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When it comes to infertility, many women feel that the responsibility or problem is all on them, but the reality of the issue is that there is an equal chance of either sex having an issue. In cases of infertility, 1 in 3 cases are due to the women, 1 in 3 cases due to the men, and 1 in 3 cases are due to issues with both.1

Infertility is defined as the inability to conceive following six months to a year of unprotected sex without pregnancy. After the age of 35, the chance of pregnancy for women becomes lower, and progressively drops every year following. For men, there is less of a decline in the ability to procreate; unlike women who only have so many eggs, men are able to constantly renew their supply of sperm. However, as time progresses, sperm can become less mobile or abnormally shaped, making reproduction less likely.

 

Causes of Male Infertility

Like women, male infertility can be caused by several factors including cigarette smoke, alcohol consumption, or recreational drug use. Certain medical treatments such as chemotherapy, medical issues like kidney disease, or physical damage to the testicles during surgery or blunt trauma can also be a cause of male infertility.2

Exposure to chemicals or certain metals, such as lead, can cause lasting problems throughout life, including infertility. Your weight also plays a role in the chances of conceiving, particularly if you are considered obese.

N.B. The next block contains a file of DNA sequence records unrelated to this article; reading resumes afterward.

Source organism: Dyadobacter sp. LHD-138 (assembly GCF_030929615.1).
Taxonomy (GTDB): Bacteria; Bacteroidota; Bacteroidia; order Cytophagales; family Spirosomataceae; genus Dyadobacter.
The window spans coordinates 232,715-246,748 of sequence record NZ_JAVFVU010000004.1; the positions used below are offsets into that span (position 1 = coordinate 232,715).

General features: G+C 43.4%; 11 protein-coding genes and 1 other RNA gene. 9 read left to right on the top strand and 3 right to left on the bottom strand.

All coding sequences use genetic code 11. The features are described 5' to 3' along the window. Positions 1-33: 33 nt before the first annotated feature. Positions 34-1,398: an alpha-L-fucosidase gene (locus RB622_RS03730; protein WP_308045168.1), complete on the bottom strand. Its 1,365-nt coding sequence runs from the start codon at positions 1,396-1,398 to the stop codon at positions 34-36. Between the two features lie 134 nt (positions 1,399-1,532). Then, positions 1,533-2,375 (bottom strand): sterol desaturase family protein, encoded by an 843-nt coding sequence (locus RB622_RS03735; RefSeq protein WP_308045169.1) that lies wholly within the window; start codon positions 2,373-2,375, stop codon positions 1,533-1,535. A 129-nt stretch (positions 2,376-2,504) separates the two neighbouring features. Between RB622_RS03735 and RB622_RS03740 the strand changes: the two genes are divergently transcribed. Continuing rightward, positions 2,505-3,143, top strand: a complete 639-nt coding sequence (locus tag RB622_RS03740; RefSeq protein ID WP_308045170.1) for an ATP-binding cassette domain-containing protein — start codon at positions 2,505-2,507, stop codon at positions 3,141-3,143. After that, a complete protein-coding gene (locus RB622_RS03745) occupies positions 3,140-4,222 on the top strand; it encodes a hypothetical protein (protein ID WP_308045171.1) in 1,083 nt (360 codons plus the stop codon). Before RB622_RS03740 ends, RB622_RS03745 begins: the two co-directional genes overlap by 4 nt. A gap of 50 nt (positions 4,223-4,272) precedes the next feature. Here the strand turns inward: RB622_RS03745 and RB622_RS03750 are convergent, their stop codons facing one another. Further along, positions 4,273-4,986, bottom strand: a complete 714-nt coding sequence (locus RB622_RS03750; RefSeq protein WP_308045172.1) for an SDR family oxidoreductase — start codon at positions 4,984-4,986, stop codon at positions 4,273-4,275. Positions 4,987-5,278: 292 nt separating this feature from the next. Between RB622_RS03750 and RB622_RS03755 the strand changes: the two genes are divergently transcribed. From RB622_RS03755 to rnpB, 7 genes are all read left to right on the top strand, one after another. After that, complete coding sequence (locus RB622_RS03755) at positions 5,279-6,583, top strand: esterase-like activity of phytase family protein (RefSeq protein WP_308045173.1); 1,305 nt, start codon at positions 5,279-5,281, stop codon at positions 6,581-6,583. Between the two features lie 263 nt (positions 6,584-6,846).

Lifestyle Changes to Prevent Infertility

Whether you’re already suffering from infertility or you’re working to prevent it, there are things you can do to maintain your sexual health. Physical activity, such as working out at the gym, going for a run, or taking a bike ride helps decrease the risk for heart disease, which can lead to infertility. It also improves weight levels in men who are obese or nearing obesity. A healthy diet is also recommended for those concerned with the possibility of infertility. Eating whole natural foods, even natural fats, is better for both men and women when trying to conceive, than eating processed food.

Another way to lower your risk of infertility is to limit or halt bad habits such as drinking alcohol or smoking cigarettes. Both have been proven to alter the chances of procreation. If you take a medication that is impacting fertility, you can speak to your doctor about possibly changing brands, the dosage, or the medication to find something less problematic.

For some men, there’s no real cause for infertility that can be found. Some men are genetically unable to reproduce, and in these cases a sperm donor may be used to create a baby. Donor sperm can help produce a healthy baby and a normal pregnancy and delivery.

 

Supporting Your Male Partner is Important

When it comes to sexual health and fertility, men, like women, can take it quite hard when they are found to be the root of a problem reproducing. At a personal level, it can seem quite emasculating, which is why it’s so important to support your partner. When it comes to fertility, it’s widely recognized that women should be treated with care and the subject should be treated with sensitivity, but this also needs to be practiced for men.

If your male partner is dealing with infertility issues, be compassionate and supportive. Attending doctor appointments, offering help with any treatments that are prescribed, and simply being a shoulder to lean on can be incredibly helpful in the coping process.

It’s important to recognize that infertility is quite common, affecting approximately 13% of couples across America.1 If you are concerned that infertility might be preventing you from having a child, speak to your doctor about possible treatment options.

 

References:

  1. https://www.hhs.gov/opa/reproductive-health/fact-sheets/female-infertility/index.html
  2. https://www.cdc.gov/preconception/men.html